The actions taken by the government have already laid the foundation for this to happen, we have yet to see the real inflation and currency problems, they will happen further down the line. Ask yourself if you have witnessed any of these things happening in recent years.

    Increase in the money supply: e.g.

    1.Increased government spending?

    2.Credit bubble? Perhaps caused by lax lending standards and low interest rates

    Ways of Hiding the inflation: e.g.

    1.Increase in Cheap imports?

    2.Increase in Debt?

    3.Increase in low paid workers,(Imigration)?

    Signs that we may be in an inflationary period

    1.Rise in cheap imports causing a Huge trade deficit

    2.Increased debt

    3.Rising comodity prices, oil, food, gold?

    4.Assets all rising at the same time, stocks shares, houses prices?

  6. I read this report a few days ago, it helps explain the sudden move upwards and will probably keep it around the $700 mark for the time being, though I hope theres a temporary move down again so I can add to my hoard.


    In its latest annual survey of the gold market, GFMS Ltd reports that global mine production cash costs rose by $45/ounce, or 17%, year-on-year to $317/ounce. The increase in cash costs was roughly twice the size of those experienced in 2004 and 2005, with much of the increase largely beyond miners' control (energy prices, for example, although it is arguable that some of this may have been hedged by some producers).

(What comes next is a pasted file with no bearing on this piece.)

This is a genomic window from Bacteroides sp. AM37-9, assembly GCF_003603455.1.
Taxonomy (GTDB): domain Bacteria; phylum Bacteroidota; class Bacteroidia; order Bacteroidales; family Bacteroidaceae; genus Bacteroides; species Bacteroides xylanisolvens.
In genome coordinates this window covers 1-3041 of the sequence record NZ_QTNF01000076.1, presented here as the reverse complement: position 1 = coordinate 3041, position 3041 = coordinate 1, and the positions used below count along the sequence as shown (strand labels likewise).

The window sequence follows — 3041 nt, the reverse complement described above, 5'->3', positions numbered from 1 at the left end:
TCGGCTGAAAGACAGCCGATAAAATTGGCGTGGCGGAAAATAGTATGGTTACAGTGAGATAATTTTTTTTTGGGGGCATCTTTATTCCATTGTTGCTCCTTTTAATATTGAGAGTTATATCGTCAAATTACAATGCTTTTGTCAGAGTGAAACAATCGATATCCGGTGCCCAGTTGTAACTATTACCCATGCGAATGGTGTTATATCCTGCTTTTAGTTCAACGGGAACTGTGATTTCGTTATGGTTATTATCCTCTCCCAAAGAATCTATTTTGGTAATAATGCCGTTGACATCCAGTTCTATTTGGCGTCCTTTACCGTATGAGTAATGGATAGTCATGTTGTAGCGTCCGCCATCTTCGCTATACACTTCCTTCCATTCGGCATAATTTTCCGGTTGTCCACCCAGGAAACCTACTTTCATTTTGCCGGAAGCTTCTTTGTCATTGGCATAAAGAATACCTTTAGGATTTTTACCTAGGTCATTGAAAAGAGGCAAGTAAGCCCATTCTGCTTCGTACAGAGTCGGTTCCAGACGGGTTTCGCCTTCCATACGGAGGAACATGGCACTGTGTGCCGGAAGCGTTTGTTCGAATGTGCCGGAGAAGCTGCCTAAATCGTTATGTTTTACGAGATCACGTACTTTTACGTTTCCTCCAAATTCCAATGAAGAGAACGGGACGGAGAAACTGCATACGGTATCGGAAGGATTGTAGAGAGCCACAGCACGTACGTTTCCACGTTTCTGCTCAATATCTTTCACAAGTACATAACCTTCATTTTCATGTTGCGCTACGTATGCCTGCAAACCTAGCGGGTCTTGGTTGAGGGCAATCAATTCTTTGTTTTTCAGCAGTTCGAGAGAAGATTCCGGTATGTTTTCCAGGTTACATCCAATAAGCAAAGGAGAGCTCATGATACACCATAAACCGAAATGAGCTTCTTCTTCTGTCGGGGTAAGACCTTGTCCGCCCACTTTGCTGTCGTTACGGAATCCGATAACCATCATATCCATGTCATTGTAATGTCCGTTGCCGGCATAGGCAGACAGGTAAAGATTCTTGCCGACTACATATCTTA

GFMS notes that with few exceptions producers have emphasised the challenges of increased procurement costs of essential infrastructure, including diesel, tyres and extraction reagents. Costs of contractors and skilled workers have also been on the increase a result of the boom in the mining industry, and there is of course a kickback from the increased gold price in the form of higher taxes and royalties.

  7. It's sometimes hard to get across discussions about economics due to some of the technical jargon, It has taken me a long time to get to the point where I have the most basic grasp of these things, when we add topics like Austrian economics and Keynesian theories into the subject area the jargon can cause confusion. What may at first look like lazy comments are often just short hand ways of discussing the subject and can require a good grasp of the concepts, even a phrase like 'money printing' to describe a government economic policy is just short hand for a much more complicated series of events. It's not as if Gordon Brown is actually stood there day and night at a printing press churning the stuff out, though in a round about way he may aswell be, hence the short hand.